In 2013, bank FDs and real estate lagged Sensex even as gold lost sheen
Equity investments trumped other asset classes in 2013.
While gold investments were the worst hit due to the crash in international prices of the metal, returns on bank fixed deposits and real estate investments too lagged the Sensex.
So, which asset class will be the outperformer in 2014? Market experts are unanimous that equity remains the best bet next calendar, too. They, however, recommend some allocation in gold.
Despite concerns of a stubborn inflation and the slow growth, healthy performance by frontline IT, pharma and FMCG stocks lifted the Sensex to a new high in 2013.
After growing a robust 26 per cent in 2012, the Sensex gained 9 per cent this year. Most believe the good times will continue into next year, too.
“Given that the monsoon has been good, rural consumption should be robust. With a moderation in inflation and a pick-up in economic activity, 2014-15 looks promising,” says I. V. Subramanian, Director, Quantum AMC.
Sandeep Sikka, CEO, Reliance Capital Asset Management, concurs, saying, “a moderation in oil prices, receding concerns over global recession and the slew of reforms announced by the Government recently augur well for the equity market.”
But most experts believe that the outcome of the general elections will be critical for the rally to sustain.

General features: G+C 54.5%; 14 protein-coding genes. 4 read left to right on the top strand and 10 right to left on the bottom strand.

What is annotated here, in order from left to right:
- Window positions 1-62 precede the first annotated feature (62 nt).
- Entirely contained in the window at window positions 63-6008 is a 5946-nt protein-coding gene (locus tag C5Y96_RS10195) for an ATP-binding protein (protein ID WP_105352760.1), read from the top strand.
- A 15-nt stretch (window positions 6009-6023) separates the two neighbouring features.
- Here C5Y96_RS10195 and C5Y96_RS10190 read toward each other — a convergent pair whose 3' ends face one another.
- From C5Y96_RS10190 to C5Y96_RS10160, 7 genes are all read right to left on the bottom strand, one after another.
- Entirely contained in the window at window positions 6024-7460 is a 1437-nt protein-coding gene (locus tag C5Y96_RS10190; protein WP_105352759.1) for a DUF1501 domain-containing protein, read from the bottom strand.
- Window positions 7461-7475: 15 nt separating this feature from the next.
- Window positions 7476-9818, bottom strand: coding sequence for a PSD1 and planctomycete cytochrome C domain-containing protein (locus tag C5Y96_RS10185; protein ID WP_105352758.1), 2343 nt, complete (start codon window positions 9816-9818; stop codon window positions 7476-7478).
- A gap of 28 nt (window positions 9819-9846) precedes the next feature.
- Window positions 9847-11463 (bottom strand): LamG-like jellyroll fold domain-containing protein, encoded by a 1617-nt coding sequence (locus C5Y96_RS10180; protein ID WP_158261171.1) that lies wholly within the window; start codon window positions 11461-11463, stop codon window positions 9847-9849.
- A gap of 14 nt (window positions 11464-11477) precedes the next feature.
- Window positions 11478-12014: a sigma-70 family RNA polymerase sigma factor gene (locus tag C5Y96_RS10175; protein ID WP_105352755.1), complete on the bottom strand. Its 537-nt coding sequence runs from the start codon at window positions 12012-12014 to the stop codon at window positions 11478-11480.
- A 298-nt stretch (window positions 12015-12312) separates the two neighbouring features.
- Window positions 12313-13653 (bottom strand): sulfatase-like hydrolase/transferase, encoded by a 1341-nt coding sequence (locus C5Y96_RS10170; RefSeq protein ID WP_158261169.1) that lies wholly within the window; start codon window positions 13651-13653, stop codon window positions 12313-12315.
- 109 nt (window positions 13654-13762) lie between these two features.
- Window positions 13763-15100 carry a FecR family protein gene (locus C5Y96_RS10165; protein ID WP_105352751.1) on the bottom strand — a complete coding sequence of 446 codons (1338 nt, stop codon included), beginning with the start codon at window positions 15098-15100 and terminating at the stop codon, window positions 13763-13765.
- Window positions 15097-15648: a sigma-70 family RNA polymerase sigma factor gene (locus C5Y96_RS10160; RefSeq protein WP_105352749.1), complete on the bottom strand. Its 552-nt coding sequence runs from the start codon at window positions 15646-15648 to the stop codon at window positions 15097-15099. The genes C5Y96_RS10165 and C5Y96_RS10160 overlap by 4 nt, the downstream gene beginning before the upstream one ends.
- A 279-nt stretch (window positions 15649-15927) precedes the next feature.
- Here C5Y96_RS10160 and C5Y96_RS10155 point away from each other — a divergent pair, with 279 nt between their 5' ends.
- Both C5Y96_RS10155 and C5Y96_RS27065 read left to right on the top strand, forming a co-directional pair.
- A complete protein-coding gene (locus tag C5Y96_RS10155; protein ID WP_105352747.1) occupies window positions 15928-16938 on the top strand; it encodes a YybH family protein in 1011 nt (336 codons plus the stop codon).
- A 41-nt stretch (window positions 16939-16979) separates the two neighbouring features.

“Markets may be choppy in the first half of 2014. But, eventually, it should stabilise as the focus shifts towards FY15 and FY16 performance,” explains Subramanian. According to him, global events, such as accelerated withdrawal of stimulus by the US Federal Reserve, will play a big role in determining the direction of the market.
Though defensive stocks drove the markets higher in 2013, this trend may not continue in the New Year. A recovery in the economy may improve the prospects for beaten down cyclical themes such as infrastructure. Hence, one may have to get selective with sector and stock choices.
Investors in gold received a rude shock this year as the multi-year bull-run came to an end. The exodus of investments from gold ETFs set off a rout in the first half of 2013 that was exacerbated by fears of a draining of liquidity with the Federal Reserve starting to wind down its quantitative easing programme.
Gold prices in international markets declined 28 per cent this year. However, in India the fall was a mere 3 per cent because of the weak rupee.
But this weakness does not mean that gold should not form a part of a portfolio. “Irrespective of the return expectation, one can invest 10-15 per cent of one’s assets in gold, as a hedge against volatility and inflation,” says Subramanian.
An investment in a bank FD at the start of 2013 would have fetched about 8 per cent on an average — a percentage point lower than the Sensex.
Real estate, which was among the best performers during the 2008 bull market, did not keep pace with the Sensex.
According to National Housing Bank, property prices in most cities, barring Jaipur, Bhubaneswar and Mumbai, either declined or rose at a rate slower than the Sensex.
“Affordability is still not high in many pockets such as Mumbai. But supply is high in these markets. This will result in a slow increase in prices,” says Apoorva Shah, Co-Head, Equities, DSP BlackRock.
While some experts expect the commercial real estate market to recover in the second half of 2014, a pick-up in demand for residential property may still be some time away.